This article provides an update on the corrosion performance of the State Highway 1 Mercer weathering steel off-ramp, following an inspection by Japanese expert Dr. Makoto Ohya, two and half years after construction.

MAT2001.pdf
Materials 05/02/2009 Raed El Sarraf; Clark Hyland
Email me when new posts are made to this blog

Light Brace Cleat Connections for Braced Steel frames

Written by Alistair Fussell on May 25th, 2011.      0 comments

Light bracing cleat connections are defined as unstiffened cleats that connect light bracing such as flat bars, rods or small tubes sections (round or square) to beams or columns (figure 1). These types of bracing systems are typically used in low rise industrial and retail buildings as roof and wall bracing (Hogan and Collins, 2010).
Topics: Coating Connections
 

Steel Plate Availability in New Zealand

Written by Kevin Cowie on December 21st, 2010.      0 comments

Bridge construction is a demanding application typically requiring plate welded sections. Material optimisation for welded plate sections involves a careful matching of strength requirements with available plate sizes to minimise waste and welding requirements and to reduce transportation costs. This optimisation process is an iterative one. Typically a preliminary design is undertaken to determine the required plate thicknesses, dimensions and splice locations. Once material availability has been confirmed with a steel distributor, the designer continues to refine the design to suit actual plate availability and supply lead-times. To minimise the number of iterations in this process, it is helpful to have a feel for the range of plate sizes produced by steel mills. Typically local steel distributors will stock only a limited range of commonly used standard sheet sizes, however most are willing to explore stock options for special projects. 10mm loss of plate width should be allowed for in the cutting process.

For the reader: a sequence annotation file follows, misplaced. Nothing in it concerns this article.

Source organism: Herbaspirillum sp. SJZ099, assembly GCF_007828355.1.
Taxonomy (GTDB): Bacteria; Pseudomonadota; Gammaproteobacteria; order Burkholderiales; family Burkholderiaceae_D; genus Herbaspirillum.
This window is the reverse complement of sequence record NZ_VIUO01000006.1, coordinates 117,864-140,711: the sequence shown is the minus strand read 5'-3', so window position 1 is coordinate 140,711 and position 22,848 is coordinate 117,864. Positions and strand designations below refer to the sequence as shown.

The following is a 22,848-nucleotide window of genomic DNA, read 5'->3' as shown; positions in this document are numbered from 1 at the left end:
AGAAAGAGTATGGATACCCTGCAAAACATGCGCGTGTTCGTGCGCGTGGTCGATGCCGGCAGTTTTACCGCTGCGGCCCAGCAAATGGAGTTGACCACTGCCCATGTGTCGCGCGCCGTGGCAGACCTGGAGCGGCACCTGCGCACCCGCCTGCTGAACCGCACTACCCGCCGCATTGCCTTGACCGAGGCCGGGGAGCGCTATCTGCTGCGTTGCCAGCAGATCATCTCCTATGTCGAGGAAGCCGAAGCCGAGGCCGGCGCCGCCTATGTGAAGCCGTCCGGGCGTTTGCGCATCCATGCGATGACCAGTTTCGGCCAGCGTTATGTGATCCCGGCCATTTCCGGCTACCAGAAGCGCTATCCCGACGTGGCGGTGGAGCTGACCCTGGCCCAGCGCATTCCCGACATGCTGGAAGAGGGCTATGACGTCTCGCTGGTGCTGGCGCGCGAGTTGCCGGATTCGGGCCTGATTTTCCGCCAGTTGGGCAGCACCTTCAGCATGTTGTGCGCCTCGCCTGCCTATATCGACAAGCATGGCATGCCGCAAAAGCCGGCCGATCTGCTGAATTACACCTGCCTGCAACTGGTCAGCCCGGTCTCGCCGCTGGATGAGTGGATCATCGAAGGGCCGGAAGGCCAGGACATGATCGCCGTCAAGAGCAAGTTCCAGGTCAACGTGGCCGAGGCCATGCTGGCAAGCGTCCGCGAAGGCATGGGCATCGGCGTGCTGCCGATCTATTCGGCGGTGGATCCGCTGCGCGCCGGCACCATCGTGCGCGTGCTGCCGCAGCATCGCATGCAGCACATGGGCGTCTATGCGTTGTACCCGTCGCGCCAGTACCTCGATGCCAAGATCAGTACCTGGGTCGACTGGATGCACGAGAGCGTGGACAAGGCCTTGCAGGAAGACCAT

Topics: Coating Materials
 

Withdrawal of Welder Qualification Standard NZS 4711

Written by Alistair Fussell; Clark Hyland; Charles Clifton on September 26th, 2010.      0 comments

Some changes to the way NZ welders qualify for structural welding will result from the Standards NZ announcement in March 2010 that NZS 4711 is to be withdrawn. With effect from 1 April 2011, new or renewal welder qualifications will not be available under this Standard. For most users of NZS 4711, AS/NZS 2980:2007 Qualification of Welders for Fusion Welding of Steels, will become the standard for welder qualification.
Topics: Coating Welding
 

Galvanic/Dissimilar Metal Corrosion

Written by Kevin Cowie on September 20th, 2010.      0 comments

Galvanic corrosion is the additional corrosion that occurs when dissimilar metals are in contact in the presence of an electrolyte. The corrosion of a metal, the anode, results from the positive current flowing from the anode to the less reactive (more noble) metal, the cathode, through the electrolyte. Contact between dissimilar metals occurs frequently but is often not a problem. This article identifies what causes galvanic corrosion and how to avoid it. This article summarises material from the Australian Stainless Steel Development Association and the use of this material is gratefully acknowledged.
Topics: Coating Coatings